Despite a torrential downpour, some protesters rallying against police brutality remained in front of Aurora’s municipal building all afternoon on Saturday. Those that stayed during the rain held up their hands for Elijah McClain, a 23-year-old who was killed during an interaction with Aurora police last year.
Candace Bailey, an organizer and emcee of the event, said she and McClain’s family have dealt with conflicting feelings since protests began swamping Denver’s streets in reaction to the killing of George Floyd in Minneapolis.
“When we were out here for Elijah, there were 20 of us,” she recalled. Bailey thought of McClain’s mother, Sheneen: “How could she possibly feel in these moments where, nationally, George Floyd set the world on fire? It was almost like Elijah was swept under the carpet, and that his life was just taken in complete vain.”
This rally was evidence that a larger movement is emerging from the tense standoffs with police a week ago. The crowd did not chant George Floyd’s name once. Instead, they chanted, “Elijah McClain.” Speakers focused on a broader conversation about racism and police brutality at the local level, and they talked about more than police.
“Today, I see all of your faces. And although it happened because of George Floyd,” Bailey said, “if we’re not dealing with the atrocities, with the murders, with the brutality inside of Aurora, we have no business shouting another person’s name.”
McClain died on August 24, 2019.
He was walking near Colfax Avenue in Aurora when someone called police to report a “sketchy” man flailing his arms and wearing a ski mask, which he often donned because he had anemia. After a brief exchange and despite no evidence that he had committed a crime, three officers wrangled 140-pound McClain to the ground. An officer claimed he tried to take his gun from its holster. The body-cam footage is limited to audio, and McClain can be heard saying he was in pain and didn’t have a gun. “I don’t do that kind of stuff,” he told them.
An officer put McClain in a carotid control hold, a kind of stranglehold. He was handcuffed and vomited multiple times. Responding EMTs then injected him with ketamine on the ride to the hospital to sedate him, they said. He suffered cardiac arrest in the ambulance, and was declared brain dead three days later in the hospital.
In early February, a review board cleared the three officers who had apprehended McClain.
The community’s response was loud enough that newly sworn-in Mike Coffman said he would make handling the case among his first priorities as Aurora’s mayor. Still, Bailey and Sheneen McClain both said community support was lacking.
At the rally Saturday, 18-year-old Ciriniti Gurule said she hadn’t heard of McClain until she began attending protests at the state Capitol this week.
Hashim Coates, a longtime community activist, said weak media coverage partially explains why the story didn’t spread as far it should have when McClain died.
He said people who have been watching this case closely still have a lot of questions: Why were so many officers needed to subdue a 140-pound “child?” How could McClain’s death not be deemed a homicide, “if a substance that entered his body that was not of his own will and it caused him to die?”
Protesters pushed for new laws, better education and an end to violence in Denver’s neighborhoods.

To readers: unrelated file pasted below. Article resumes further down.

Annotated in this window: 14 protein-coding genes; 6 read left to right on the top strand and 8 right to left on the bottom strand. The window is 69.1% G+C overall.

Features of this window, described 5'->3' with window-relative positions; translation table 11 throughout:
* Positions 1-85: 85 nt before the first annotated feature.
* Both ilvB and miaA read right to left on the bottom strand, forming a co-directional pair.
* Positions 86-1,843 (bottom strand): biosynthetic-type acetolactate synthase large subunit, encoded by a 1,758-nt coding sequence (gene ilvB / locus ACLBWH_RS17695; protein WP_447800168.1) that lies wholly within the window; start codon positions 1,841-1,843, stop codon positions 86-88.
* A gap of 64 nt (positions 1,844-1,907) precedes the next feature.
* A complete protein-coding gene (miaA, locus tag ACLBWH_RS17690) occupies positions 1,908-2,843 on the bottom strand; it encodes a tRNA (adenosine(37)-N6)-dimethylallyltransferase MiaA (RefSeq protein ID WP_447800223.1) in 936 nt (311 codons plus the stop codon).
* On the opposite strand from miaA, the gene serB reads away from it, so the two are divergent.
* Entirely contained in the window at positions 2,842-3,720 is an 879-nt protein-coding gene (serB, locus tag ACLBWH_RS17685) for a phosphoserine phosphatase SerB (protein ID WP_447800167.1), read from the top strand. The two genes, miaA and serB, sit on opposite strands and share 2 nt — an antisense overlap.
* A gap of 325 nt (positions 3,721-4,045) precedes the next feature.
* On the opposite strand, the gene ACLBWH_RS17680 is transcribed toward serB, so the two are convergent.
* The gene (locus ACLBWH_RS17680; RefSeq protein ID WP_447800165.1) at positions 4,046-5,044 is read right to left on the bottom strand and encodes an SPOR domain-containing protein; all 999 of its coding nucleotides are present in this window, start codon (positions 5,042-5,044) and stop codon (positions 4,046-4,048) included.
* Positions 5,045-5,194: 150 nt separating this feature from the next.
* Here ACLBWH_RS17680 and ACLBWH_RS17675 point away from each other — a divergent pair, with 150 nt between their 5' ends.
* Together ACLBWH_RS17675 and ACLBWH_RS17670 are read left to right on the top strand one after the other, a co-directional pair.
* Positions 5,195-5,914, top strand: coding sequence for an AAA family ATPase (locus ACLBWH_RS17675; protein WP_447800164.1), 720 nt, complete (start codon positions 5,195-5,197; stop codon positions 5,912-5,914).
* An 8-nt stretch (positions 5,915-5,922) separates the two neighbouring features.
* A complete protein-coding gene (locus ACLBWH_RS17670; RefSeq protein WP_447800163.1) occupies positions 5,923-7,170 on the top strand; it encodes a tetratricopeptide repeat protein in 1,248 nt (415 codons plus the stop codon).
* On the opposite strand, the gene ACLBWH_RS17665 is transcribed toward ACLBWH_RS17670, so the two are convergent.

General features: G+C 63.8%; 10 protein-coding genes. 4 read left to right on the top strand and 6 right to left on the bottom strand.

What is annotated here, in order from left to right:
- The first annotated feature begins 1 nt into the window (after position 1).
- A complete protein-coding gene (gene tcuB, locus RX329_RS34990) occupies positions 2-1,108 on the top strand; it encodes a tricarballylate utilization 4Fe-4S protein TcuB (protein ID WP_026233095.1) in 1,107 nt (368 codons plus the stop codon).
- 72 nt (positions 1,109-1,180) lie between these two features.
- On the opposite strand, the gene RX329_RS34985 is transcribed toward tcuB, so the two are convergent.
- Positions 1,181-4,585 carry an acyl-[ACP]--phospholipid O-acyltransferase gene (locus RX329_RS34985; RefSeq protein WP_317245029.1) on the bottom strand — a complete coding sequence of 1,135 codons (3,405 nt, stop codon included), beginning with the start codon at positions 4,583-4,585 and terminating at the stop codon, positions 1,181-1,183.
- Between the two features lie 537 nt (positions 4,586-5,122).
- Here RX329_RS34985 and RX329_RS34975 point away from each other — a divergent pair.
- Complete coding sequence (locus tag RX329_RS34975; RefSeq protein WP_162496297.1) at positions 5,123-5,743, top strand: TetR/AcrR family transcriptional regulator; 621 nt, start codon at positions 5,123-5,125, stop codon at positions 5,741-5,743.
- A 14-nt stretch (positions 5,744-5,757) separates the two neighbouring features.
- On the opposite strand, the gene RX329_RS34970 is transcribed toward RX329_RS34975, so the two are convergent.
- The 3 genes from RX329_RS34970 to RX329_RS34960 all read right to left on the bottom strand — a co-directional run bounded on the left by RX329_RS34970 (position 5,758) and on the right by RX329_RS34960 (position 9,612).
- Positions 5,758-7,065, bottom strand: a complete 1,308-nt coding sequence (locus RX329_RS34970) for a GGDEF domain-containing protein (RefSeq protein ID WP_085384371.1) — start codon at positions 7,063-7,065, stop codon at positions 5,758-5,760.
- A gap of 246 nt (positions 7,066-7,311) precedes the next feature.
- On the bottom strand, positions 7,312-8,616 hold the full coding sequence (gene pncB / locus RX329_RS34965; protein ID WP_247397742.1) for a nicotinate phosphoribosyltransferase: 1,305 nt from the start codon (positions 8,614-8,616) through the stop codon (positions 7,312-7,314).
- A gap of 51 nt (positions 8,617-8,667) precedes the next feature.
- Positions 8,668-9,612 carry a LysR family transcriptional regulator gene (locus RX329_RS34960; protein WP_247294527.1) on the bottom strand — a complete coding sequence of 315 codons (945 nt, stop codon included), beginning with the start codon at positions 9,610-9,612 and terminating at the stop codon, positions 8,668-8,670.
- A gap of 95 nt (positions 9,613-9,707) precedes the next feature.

Sheneen McClain’s message to the crowd: pass Senate Bill 20-217, known as the Police Integrity Transparency and Accountability Act. Senate Democrats introduced the measure last Wednesday. It has since passed its first two committee hearings, though Republican senators and state law enforcement officials expressed concerns with its sweeping language.
As currently written, the measure would require use of body cameras and set up a statewide system to report police officers with outstanding records of poor behavior. It would ban choke holds, like the one used on McClain when he died.
The bill also would eliminate something called “qualified immunity” for police officers, which means they cannot be held personally liable when someone dies as a result of their actions. If officers no longer have this protection, they could be sued by mothers of children killed by police, like Sheneen McClain. It’s one of several major sticking points that will be debated as the bill heads for a debate by the full state senate.
Talk at the rally was not limited to police brutality.
“We’ve got an opportunity to really look at economic and educational injustice. We can erase achievement gaps,” said Ryan Ross, CEO of the Urban Leadership Foundation of Colorado.
While he meant schooling for children of color, it became clear he had another education gap on his mind.
“To my white brothers and sisters, I appreciate you. I feel you. I’ve been getting a lot of questions, ‘What can I do?’ Here’s what you can do: educate yourself,” he said. “Here’s the deal: black lives matter. And when you know better, you do better.”
And Terrance Roberts, a former Park Hill Blood who has become an anti-violence activist, stirred the crowd with talk of dismantling the structural racism that has invited violence into Denver’s underserved neighborhoods. There was violence in Montbello just last night, he said.
“There is white supremacy and systemic racism, and that is why someone chose to pick up a gun last night,” he said. “The fact that we have young men and women who feel hopeless, who feel there’s nobody who cares, that they have to become gang members in the land of the ‘so-called free.’ In the land of the cowards who murder people of color.”
Roberts called for an end to racism, an end to gang violence, an end to environmental injustice, even animal abuse.
“The time is now. The time is right now,” he said. “We’re coming against all the bulls*** that’s killing us.”